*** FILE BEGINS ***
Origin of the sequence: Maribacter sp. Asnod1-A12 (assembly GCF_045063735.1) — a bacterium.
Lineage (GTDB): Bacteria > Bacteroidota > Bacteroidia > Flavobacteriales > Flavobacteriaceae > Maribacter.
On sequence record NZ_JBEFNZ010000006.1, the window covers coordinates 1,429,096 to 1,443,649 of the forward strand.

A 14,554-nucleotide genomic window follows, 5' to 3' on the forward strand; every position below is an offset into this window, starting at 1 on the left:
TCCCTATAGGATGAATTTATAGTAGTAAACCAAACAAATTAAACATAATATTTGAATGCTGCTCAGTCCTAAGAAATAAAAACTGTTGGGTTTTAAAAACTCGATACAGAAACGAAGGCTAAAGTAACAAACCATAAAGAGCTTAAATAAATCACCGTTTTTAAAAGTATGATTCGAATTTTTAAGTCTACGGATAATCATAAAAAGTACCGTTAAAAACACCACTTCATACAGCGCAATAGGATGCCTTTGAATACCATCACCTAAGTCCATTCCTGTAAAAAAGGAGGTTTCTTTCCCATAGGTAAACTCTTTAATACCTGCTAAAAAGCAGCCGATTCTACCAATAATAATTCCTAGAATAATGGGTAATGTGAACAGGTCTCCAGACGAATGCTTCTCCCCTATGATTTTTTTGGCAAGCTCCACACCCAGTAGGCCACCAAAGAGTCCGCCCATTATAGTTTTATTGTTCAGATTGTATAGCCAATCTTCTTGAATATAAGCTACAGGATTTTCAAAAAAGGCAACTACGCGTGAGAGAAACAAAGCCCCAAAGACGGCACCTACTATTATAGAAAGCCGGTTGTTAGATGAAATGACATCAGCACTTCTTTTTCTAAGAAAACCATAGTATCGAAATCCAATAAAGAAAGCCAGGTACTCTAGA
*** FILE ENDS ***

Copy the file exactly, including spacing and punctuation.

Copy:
Origin of the sequence: Maribacter sp. Asnod1-A12 (assembly GCF_045063735.1) — a bacterium.
Lineage (GTDB): Bacteria > Bacteroidota > Bacteroidia > Flavobacteriales > Flavobacteriaceae > Maribacter.
On sequence record NZ_JBEFNZ010000006.1, the window covers coordinates 1,429,096 to 1,443,649 of the forward strand.

A 14,554-nucleotide genomic window follows, 5' to 3' on the forward strand; every position below is an offset into this window, starting at 1 on the left:
TCCCTATAGGATGAATTTATAGTAGTAAACCAAACAAATTAAACATAATATTTGAATGCTGCTCAGTCCTAAGAAATAAAAACTGTTGGGTTTTAAAAACTCGATACAGAAACGAAGGCTAAAGTAACAAACCATAAAGAGCTTAAATAAATCACCGTTTTTAAAAGTATGATTCGAATTTTTAAGTCTACGGATAATCATAAAAAGTACCGTTAAAAACACCACTTCATACAGCGCAATAGGATGCCTTTGAATACCATCACCTAAGTCCATTCCTGTAAAAAAGGAGGTTTCTTTCCCATAGGTAAACTCTTTAATACCTGCTAAAAAGCAGCCGATTCTACCAATAATAATTCCTAGAATAATGGGTAATGTGAACAGGTCTCCAGACGAATGCTTCTCCCCTATGATTTTTTTGGCAAGCTCCACACCCAGTAGGCCACCAAAGAGTCCGCCCATTATAGTTTTATTGTTCAGATTGTATAGCCAATCTTCTTGAATATAAGCTACAGGATTTTCAAAAAAGGCAACTACGCGTGAGAGAAACAAAGCCCCAAAGACGGCACCTACTATTATAGAAAGCCGGTTGTTAGATGAAATGACATCAGCACTTCTTTTTCTAAGAAAACCATAGTATCGAAATCCAATAAAGAAAGCCAGGTACTCTAGA